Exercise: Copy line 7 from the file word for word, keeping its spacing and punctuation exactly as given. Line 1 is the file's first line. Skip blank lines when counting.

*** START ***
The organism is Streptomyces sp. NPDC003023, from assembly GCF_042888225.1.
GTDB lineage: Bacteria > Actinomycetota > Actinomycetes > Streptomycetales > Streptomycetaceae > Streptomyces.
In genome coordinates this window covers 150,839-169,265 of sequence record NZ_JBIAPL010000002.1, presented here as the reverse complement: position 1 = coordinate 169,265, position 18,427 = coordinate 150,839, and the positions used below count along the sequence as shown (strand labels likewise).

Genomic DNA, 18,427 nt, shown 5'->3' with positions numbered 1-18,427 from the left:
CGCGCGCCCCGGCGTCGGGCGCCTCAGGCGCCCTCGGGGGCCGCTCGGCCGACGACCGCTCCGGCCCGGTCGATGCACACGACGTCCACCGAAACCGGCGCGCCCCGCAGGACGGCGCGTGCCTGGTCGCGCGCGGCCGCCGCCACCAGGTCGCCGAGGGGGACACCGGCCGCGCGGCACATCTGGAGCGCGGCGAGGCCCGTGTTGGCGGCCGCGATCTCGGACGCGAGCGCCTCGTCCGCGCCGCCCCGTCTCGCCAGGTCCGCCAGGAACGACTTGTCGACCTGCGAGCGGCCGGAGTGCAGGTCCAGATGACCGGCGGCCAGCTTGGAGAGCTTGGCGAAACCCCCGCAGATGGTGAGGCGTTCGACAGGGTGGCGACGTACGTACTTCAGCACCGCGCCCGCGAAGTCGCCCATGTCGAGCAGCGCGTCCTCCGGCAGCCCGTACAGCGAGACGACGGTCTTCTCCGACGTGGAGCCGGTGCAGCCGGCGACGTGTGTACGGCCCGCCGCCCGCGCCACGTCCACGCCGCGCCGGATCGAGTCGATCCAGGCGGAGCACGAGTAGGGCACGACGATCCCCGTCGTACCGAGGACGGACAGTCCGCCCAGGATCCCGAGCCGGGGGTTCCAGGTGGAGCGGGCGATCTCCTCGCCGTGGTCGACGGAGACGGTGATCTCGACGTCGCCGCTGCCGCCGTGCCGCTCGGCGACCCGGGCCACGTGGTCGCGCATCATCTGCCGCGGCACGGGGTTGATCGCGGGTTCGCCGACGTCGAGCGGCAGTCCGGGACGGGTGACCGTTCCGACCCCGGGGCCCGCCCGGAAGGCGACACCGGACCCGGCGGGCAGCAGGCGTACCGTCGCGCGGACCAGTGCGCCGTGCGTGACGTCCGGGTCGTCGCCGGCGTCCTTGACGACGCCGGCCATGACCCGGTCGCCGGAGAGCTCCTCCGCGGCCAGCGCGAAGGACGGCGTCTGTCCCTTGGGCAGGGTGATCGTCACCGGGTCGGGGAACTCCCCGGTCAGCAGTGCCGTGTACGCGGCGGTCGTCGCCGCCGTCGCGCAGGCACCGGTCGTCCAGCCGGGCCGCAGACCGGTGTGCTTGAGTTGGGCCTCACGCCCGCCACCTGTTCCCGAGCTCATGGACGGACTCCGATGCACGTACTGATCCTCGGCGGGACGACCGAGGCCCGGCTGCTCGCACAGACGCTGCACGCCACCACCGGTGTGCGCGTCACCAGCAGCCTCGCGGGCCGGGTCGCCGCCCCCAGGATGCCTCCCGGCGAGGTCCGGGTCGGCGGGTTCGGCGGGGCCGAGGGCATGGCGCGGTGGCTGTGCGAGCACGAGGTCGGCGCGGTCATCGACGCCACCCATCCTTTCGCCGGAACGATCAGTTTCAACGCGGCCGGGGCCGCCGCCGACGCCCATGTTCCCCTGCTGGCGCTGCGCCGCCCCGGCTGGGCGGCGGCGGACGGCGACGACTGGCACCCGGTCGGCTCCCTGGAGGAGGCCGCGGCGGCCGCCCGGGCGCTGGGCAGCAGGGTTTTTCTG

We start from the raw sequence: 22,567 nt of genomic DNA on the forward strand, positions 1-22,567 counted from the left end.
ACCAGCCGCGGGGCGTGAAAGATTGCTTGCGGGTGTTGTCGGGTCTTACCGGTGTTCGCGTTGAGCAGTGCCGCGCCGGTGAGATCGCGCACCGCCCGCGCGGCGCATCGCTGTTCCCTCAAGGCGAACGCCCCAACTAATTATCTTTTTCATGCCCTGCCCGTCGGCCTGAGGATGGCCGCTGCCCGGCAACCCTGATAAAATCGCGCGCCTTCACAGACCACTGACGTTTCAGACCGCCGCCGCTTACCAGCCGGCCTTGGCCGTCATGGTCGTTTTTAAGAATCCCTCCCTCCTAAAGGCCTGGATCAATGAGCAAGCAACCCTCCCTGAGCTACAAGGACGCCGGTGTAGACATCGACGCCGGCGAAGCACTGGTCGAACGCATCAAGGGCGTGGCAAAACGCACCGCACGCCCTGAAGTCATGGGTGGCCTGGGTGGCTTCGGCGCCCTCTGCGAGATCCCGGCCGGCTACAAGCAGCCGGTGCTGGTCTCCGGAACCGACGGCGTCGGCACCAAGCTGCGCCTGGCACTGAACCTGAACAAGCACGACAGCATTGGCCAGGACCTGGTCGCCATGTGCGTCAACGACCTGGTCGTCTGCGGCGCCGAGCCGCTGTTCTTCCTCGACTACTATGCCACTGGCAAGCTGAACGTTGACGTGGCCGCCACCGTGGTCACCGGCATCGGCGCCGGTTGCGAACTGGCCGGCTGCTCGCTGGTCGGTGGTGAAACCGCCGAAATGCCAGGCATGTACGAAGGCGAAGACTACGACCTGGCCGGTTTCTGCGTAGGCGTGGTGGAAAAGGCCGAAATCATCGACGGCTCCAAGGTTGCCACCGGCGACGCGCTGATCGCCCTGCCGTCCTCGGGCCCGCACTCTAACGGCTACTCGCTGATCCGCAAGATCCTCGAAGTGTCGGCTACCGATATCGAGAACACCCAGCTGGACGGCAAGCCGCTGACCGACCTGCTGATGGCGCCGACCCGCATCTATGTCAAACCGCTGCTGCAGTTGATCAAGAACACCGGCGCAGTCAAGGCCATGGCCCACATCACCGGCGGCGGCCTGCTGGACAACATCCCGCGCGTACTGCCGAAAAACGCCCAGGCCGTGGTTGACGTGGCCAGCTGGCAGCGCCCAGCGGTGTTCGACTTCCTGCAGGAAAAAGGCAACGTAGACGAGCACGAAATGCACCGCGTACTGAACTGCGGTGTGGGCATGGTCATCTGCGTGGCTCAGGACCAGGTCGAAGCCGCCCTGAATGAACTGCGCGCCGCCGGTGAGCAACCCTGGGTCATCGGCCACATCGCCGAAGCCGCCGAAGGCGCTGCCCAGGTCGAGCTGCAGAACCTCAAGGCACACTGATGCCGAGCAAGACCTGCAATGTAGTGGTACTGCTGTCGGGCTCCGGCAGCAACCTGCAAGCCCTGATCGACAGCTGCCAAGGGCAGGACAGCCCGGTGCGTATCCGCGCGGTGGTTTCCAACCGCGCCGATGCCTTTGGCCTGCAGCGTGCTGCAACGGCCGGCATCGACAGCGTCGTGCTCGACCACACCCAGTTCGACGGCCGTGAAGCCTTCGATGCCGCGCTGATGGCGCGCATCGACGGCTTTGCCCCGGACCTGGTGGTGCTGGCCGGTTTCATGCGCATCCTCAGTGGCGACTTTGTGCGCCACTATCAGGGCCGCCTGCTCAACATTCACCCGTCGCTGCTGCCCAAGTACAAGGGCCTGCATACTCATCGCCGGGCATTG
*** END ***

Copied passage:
ACCAGCCGCGGGGCGTGAAAGATTGCTTGCGGGTGTTGTCGGGTCTTACCGGTGTTCGCGTTGAGCAGTGCCGCGCCGGTGAGATCGCGCACCGCCCGCGCGGCGCATCGCTGTTCCCTCAAGGCGAACGCCCCAACTAATTATCTTTTTCATGCCCTGCCCGTCGGCCTGAGGATGGCCGCTGCCCGGCAACCCTGATAAAATCGCGCGCCTTCACAGACCACTGACGTTTCAGACCGCCGCCGCTTACCAGCCGGCCTTGGCCGTCATGGTCGTTTTTAAGAATCCCTCCCTCCTAAAGGCCTGGATCAATGAGCAAGCAACCCTCCCTGAGCTACAAGGACGCCGGTGTAGACATCGACGCCGGCGAAGCACTGGTCGAACGCATCAAGGGCGTGGCAAAACGCACCGCACGCCCTGAAGTCATGGGTGGCCTGGGTGGCTTCGGCGCCCTCTGCGAGATCCCGGCCGGCTACAAGCAGCCGGTGCTGGTCTCCGGAACCGACGGCGTCGGCACCAAGCTGCGCCTGGCACTGAACCTGAACAAGCACGACAGCATTGGCCAGGACCTGGTCGCCATGTGCGTCAACGACCTGGTCGTCTGCGGCGCCGAGCCGCTGTTCTTCCTCGACTACTATGCCACTGGCAAGCTGAACGTTGACGTGGCCGCCACCGTGGTCACCGGCATCGGCGCCGGTTGCGAACTGGCCGGCTGCTCGCTGGTCGGTGGTGAAACCGCCGAAATGCCAGGCATGTACGAAGGCGAAGACTACGACCTGGCCGGTTTCTGCGTAGGCGTGGTGGAAAAGGCCGAAATCATCGACGGCTCCAAGGTTGCCACCGGCGACGCGCTGATCGCCCTGCCGTCCTCGGGCCCGCACTCTAACGGCTACTCGCTGATCCGCAAGATCCTCGAAGTGTCGGCTACCGATATCGAGAACACCCAGCTGGACGGCAAGCCGCTGACCGACCTGCTGATGGCGCCGACCCGCATCTATGTCAAACCGCTGCTGCAGTTGATCAAGAACACCGGCGCAGTCAAGGCCATGGCCCACATCACCGGCGGCGGCCTGCTGGACAACATCCCGCGCGTACTGCCGAAAAACGCCCAGGCCGTGGTTGACGTGGCCAGCTGGCAGCGCCCAGCGGTGTTCGACTTCCTGCAGGAAAAAGGCAACGTAGACGAGCACGAAATGCACCGCGTACTGAACTGCGGTGTGGGCATGGTCATCTGCGTGGCTCAGGACCAGGTCGAAGCCGCCCTGAATGAACTGCGCGCCGCCGGTGAGCAACCCTGGGTCATCGGCCACATCGCCGAAGCCGCCGAAGGCGCTGCCCAGGTCGAGCTGCAGAACCTCAAGGCACACTGATGCCGAGCAAGACCTGCAATGTAGTGGTACTGCTGTCGGGCTCCGGCAGCAACCTGCAAGCCCTGATCGACAGCTGCCAAGGGCAGGACAGCCCGGTGCGTATCCGCGCGGTGGTTTCCAACCGCGCCGATGCCTTTGGCCTGCAGCGTGCTGCAACGGCCGGCATCGACAGCGTCGTGCTCGACCACACCCAGTTCGACGGCCGTGAAGCCTTCGATGCCGCGCTGATGGCGCGCATCGACGGCTTTGCCCCGGACCTGGTGGTGCTGGCCGGTTTCATGCGCATCCTCAGTGGCGACTTTGTGCGCCACTATCAGGGCCGCCTGCTCAACATTCACCCGTCGCTGCTGCCCAAGTACAAGGGCCTGCATACTCATCGCCGGGCATTG